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Roe v. Wade

Citation. Roe v. Wade, 410 U.S. 113, 93 S. Ct. 705, 35 L. Ed. 2d 147, 1973)
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Brief Fact Summary.

Appellant Jane Roe, a pregnant mother who wished to obtain an abortion, sued on behalf of all woman similarly situated in an effort to prevent the enforcement of Texas statutes criminalizing all abortions except those performed to save the life of the mother.

Synopsis of Rule of Law.

Statutes that make criminal all abortions except when medically advised for the purpose of saving the life of the mother are an unconstitutional invasion of privacy.


Texas statutes made it a crime to procure or attempt an abortion except when medically advised for the purpose of saving the life of the mother. Appellant Jane Roe sought a declaratory judgment that the statutes were unconstitutional on their face and an injunction to prevent defendant Dallas County District Attorney from enforcing the statutes. Appellant alleged that she was unmarried and pregnant, and that she was unable to receive a legal abortion by a licensed physician because her life was not threatened by the continuation of her pregnancy and that she was unable to afford to travel to another jurisdiction to obtain a legal abortion. Appellant sued on behalf of herself and all other women similarly situated, claiming that the statutes were unconstitutionally vague and abridged her right of personal privacy, protected by the First, Fourth, Fifth, Ninth, and Fourteenth Amendments.


Do the Texas statutes improperly invade a right possessed by the appellant to terminate her pregnancy embodied in the concept of personal liberty contained in the Fourteenth Amendment’s Due Process Clause, in the personal marital, familial, and sexual privacy protected by the Bill of Rights or its penumbras, or among the rights reserved to the people by the Ninth Amendment?


The right to personal privacy includes the abortion decision, but the right is not unqualified and must be considered against important state interests in regulation.
The abortion laws in effect in the majority of the States are of relatively recent vintage, deriving from statutory changes generally enacted in the latter half of the 19th century. At common law abortion performed before quickening (the first recognizable movement of the fetus in utero) was not an indictable offense, and it is doubtful that abortion was ever a firmly established common law crime even when it destroyed a quick fetus.

Three reasons have been advanced for the historical enactment of criminal abortion laws. The first is that the laws are the product of a Victorian social concern to discourage illicit sexual conduct, but this argument has been taken seriously by neither courts nor commentators. The second reason is that the abortion procedure is hazardous, therefore the State’s concern is to protect pregnant women. However, modern medical techniques have altered the situation, with abortions being relatively safe particularly in the first trimester. The third reason is the State’s interest is in protecting the prenatal life. However, this is somewhat negated by the fact that the pregnant woman cannot be prosecuted for the act of abortion.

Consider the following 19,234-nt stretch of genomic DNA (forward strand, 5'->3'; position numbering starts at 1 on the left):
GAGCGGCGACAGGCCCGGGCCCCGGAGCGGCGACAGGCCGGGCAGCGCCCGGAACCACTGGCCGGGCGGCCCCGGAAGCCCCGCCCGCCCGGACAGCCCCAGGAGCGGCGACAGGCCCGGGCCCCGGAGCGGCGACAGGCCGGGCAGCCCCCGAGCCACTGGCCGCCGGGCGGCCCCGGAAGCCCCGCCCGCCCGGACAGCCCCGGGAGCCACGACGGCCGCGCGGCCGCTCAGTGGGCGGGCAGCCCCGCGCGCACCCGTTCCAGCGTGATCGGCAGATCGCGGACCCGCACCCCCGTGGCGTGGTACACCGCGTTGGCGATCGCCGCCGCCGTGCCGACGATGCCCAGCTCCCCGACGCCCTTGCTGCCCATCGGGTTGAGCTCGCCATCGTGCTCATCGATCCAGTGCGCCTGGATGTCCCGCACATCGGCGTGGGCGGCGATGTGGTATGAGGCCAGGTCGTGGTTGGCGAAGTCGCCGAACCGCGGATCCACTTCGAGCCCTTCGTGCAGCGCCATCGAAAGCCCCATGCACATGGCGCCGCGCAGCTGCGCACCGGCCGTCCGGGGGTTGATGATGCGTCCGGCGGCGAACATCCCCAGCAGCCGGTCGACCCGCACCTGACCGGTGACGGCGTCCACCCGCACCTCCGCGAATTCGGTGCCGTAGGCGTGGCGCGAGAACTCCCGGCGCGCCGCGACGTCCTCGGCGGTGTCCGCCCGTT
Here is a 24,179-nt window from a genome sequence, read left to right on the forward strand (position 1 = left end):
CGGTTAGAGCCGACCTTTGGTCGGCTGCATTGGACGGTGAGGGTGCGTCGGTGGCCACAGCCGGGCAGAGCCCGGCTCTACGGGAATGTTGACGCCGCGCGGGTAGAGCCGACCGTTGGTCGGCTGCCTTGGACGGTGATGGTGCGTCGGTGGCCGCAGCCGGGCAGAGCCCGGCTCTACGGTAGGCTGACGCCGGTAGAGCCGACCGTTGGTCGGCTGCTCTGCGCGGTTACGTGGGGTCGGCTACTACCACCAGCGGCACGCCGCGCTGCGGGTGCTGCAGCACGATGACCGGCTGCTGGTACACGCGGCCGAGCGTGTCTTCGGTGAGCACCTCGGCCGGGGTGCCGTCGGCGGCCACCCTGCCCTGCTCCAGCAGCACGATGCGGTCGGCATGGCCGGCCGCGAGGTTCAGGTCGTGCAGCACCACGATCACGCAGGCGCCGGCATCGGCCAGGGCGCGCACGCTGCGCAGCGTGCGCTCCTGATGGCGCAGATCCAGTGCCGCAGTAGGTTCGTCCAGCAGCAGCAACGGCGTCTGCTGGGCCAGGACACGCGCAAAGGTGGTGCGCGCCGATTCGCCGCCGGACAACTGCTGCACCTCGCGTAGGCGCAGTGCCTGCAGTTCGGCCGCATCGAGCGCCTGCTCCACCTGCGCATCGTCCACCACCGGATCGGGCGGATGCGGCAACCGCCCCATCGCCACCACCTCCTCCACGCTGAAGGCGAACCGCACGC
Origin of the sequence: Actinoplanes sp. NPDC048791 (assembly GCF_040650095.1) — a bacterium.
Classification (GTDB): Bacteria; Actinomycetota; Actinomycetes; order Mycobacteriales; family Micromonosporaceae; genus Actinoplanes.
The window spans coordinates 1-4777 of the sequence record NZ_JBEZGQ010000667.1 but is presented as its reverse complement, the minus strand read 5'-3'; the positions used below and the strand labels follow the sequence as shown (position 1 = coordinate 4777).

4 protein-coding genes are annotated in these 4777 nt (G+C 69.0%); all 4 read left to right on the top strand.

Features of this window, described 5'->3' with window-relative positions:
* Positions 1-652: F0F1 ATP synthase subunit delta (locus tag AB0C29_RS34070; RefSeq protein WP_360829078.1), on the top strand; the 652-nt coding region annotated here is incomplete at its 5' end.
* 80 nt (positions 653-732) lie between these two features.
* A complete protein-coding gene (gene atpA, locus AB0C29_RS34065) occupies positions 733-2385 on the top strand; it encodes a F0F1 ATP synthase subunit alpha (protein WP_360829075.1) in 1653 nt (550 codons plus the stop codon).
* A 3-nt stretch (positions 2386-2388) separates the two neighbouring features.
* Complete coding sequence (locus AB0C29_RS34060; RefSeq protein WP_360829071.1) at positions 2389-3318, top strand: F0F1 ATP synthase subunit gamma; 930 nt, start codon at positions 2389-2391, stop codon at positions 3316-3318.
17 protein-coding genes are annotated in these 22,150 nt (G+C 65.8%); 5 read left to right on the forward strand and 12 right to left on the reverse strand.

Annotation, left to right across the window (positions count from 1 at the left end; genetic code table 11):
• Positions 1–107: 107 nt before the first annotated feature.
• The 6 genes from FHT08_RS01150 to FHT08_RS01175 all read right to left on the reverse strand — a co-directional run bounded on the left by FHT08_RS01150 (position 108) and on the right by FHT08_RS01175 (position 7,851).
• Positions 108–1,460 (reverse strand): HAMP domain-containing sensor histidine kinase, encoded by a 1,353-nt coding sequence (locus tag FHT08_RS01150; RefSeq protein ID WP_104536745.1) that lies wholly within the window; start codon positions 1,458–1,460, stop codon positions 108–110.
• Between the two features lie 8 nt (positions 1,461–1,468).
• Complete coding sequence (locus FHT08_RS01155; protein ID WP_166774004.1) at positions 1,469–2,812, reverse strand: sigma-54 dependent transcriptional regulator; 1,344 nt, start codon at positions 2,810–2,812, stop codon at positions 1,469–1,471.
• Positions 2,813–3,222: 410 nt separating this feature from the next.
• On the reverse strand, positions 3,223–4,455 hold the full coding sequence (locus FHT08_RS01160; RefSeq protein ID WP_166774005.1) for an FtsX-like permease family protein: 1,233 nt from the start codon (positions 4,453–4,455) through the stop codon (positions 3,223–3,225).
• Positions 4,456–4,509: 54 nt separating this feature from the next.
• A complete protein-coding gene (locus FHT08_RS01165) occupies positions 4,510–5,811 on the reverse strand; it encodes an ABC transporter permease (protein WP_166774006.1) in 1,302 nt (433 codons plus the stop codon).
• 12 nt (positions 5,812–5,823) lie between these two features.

For the stage prior to the approximate end of the first trimester, the abortion decision must be left to the medical judgment of the pregnant woman’s attending physician, and may not be criminalized by statute.

For the stage subsequent to the approximate end of the first trimester, the State may regulate abortion in ways reasonably related to maternal health based upon the State’s interest in promoting the health of the mother.

For the stage subsequent to viability, the State may regulate and even proscribe abortion, except where necessary for the preservation of the mother’s life, based upon the State’s interest in the potential of the potential life of the unborn child.


Justice Rehnquist. The right to an abortion is not universally accepted, and the right to privacy is thus not inherently involved in this case.


The Court finds that an abortion statute that forbids all abortions except in the case of a life saving procedure on behalf of the mother is unconstitutional based upon the right to privacy. However, it does allow for regulation and proscription of abortion when the statute is narrowly tailored to uphold a compelling state interest, such as the health of the mother or the viable fetus. The court declined to address the question of when life begins.

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